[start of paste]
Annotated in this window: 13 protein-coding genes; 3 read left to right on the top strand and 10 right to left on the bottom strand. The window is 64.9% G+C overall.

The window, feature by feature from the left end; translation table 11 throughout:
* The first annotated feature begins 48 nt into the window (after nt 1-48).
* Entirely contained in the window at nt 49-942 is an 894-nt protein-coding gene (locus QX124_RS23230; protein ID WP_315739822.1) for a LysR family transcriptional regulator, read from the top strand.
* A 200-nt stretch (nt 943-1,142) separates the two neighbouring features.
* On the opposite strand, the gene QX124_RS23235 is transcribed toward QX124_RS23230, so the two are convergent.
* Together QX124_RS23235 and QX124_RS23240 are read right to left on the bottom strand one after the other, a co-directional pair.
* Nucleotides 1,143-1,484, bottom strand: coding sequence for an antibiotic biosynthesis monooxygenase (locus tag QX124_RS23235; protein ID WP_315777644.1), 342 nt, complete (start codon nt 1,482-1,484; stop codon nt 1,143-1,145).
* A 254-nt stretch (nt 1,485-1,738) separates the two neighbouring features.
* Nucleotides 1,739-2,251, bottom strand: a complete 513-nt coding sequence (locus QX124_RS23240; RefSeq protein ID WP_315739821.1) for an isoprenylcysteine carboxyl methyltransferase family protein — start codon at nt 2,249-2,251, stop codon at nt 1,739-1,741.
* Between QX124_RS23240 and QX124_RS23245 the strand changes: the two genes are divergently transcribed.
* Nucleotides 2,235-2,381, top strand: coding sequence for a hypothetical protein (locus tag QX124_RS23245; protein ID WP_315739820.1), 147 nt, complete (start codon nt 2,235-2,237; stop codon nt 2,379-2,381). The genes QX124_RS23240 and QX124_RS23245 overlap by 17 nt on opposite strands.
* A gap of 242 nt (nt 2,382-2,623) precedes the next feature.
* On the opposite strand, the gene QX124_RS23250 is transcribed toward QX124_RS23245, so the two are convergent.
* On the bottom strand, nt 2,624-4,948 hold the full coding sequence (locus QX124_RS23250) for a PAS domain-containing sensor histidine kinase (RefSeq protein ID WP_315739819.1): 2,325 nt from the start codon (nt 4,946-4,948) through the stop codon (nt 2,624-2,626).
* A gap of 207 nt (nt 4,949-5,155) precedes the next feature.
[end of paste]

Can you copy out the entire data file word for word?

Annotated in this window: 13 protein-coding genes; 3 read left to right on the top strand and 10 right to left on the bottom strand. The window is 64.9% G+C overall.

The window, feature by feature from the left end; translation table 11 throughout:
* The first annotated feature begins 48 nt into the window (after nt 1-48).
* Entirely contained in the window at nt 49-942 is an 894-nt protein-coding gene (locus QX124_RS23230; protein ID WP_315739822.1) for a LysR family transcriptional regulator, read from the top strand.
* A 200-nt stretch (nt 943-1,142) separates the two neighbouring features.
* On the opposite strand, the gene QX124_RS23235 is transcribed toward QX124_RS23230, so the two are convergent.
* Together QX124_RS23235 and QX124_RS23240 are read right to left on the bottom strand one after the other, a co-directional pair.
* Nucleotides 1,143-1,484, bottom strand: coding sequence for an antibiotic biosynthesis monooxygenase (locus tag QX124_RS23235; protein ID WP_315777644.1), 342 nt, complete (start codon nt 1,482-1,484; stop codon nt 1,143-1,145).
* A 254-nt stretch (nt 1,485-1,738) separates the two neighbouring features.
* Nucleotides 1,739-2,251, bottom strand: a complete 513-nt coding sequence (locus QX124_RS23240; RefSeq protein ID WP_315739821.1) for an isoprenylcysteine carboxyl methyltransferase family protein — start codon at nt 2,249-2,251, stop codon at nt 1,739-1,741.
* Between QX124_RS23240 and QX124_RS23245 the strand changes: the two genes are divergently transcribed.
* Nucleotides 2,235-2,381, top strand: coding sequence for a hypothetical protein (locus tag QX124_RS23245; protein ID WP_315739820.1), 147 nt, complete (start codon nt 2,235-2,237; stop codon nt 2,379-2,381). The genes QX124_RS23240 and QX124_RS23245 overlap by 17 nt on opposite strands.
* A gap of 242 nt (nt 2,382-2,623) precedes the next feature.
* On the opposite strand, the gene QX124_RS23250 is transcribed toward QX124_RS23245, so the two are convergent.
* On the bottom strand, nt 2,624-4,948 hold the full coding sequence (locus QX124_RS23250) for a PAS domain-containing sensor histidine kinase (RefSeq protein ID WP_315739819.1): 2,325 nt from the start codon (nt 4,946-4,948) through the stop codon (nt 2,624-2,626).
* A gap of 207 nt (nt 4,949-5,155) precedes the next feature.